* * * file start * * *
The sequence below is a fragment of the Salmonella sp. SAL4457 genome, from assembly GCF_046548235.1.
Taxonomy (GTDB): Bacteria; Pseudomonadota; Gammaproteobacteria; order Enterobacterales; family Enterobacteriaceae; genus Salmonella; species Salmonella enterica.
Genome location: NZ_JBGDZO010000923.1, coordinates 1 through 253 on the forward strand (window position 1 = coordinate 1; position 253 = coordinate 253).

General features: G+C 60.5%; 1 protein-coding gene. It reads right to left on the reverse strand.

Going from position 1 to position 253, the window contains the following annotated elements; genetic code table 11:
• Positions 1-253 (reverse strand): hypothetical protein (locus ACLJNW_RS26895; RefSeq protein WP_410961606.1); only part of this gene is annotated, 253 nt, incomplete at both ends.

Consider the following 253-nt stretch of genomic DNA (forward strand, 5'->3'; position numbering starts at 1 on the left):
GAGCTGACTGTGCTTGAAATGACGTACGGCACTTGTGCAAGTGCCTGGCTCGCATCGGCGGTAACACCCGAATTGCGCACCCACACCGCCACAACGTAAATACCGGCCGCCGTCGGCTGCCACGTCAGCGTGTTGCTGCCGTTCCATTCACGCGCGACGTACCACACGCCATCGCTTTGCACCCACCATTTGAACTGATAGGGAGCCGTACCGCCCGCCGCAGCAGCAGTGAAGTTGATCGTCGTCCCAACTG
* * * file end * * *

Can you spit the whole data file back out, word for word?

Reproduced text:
The sequence below is a fragment of the Salmonella sp. SAL4457 genome, from assembly GCF_046548235.1.
Taxonomy (GTDB): Bacteria; Pseudomonadota; Gammaproteobacteria; order Enterobacterales; family Enterobacteriaceae; genus Salmonella; species Salmonella enterica.
Genome location: NZ_JBGDZO010000923.1, coordinates 1 through 253 on the forward strand (window position 1 = coordinate 1; position 253 = coordinate 253).

General features: G+C 60.5%; 1 protein-coding gene. It reads right to left on the reverse strand.

Going from position 1 to position 253, the window contains the following annotated elements; genetic code table 11:
• Positions 1-253 (reverse strand): hypothetical protein (locus ACLJNW_RS26895; RefSeq protein WP_410961606.1); only part of this gene is annotated, 253 nt, incomplete at both ends.

Consider the following 253-nt stretch of genomic DNA (forward strand, 5'->3'; position numbering starts at 1 on the left):
GAGCTGACTGTGCTTGAAATGACGTACGGCACTTGTGCAAGTGCCTGGCTCGCATCGGCGGTAACACCCGAATTGCGCACCCACACCGCCACAACGTAAATACCGGCCGCCGTCGGCTGCCACGTCAGCGTGTTGCTGCCGTTCCATTCACGCGCGACGTACCACACGCCATCGCTTTGCACCCACCATTTGAACTGATAGGGAGCCGTACCGCCCGCCGCAGCAGCAGTGAAGTTGATCGTCGTCCCAACTG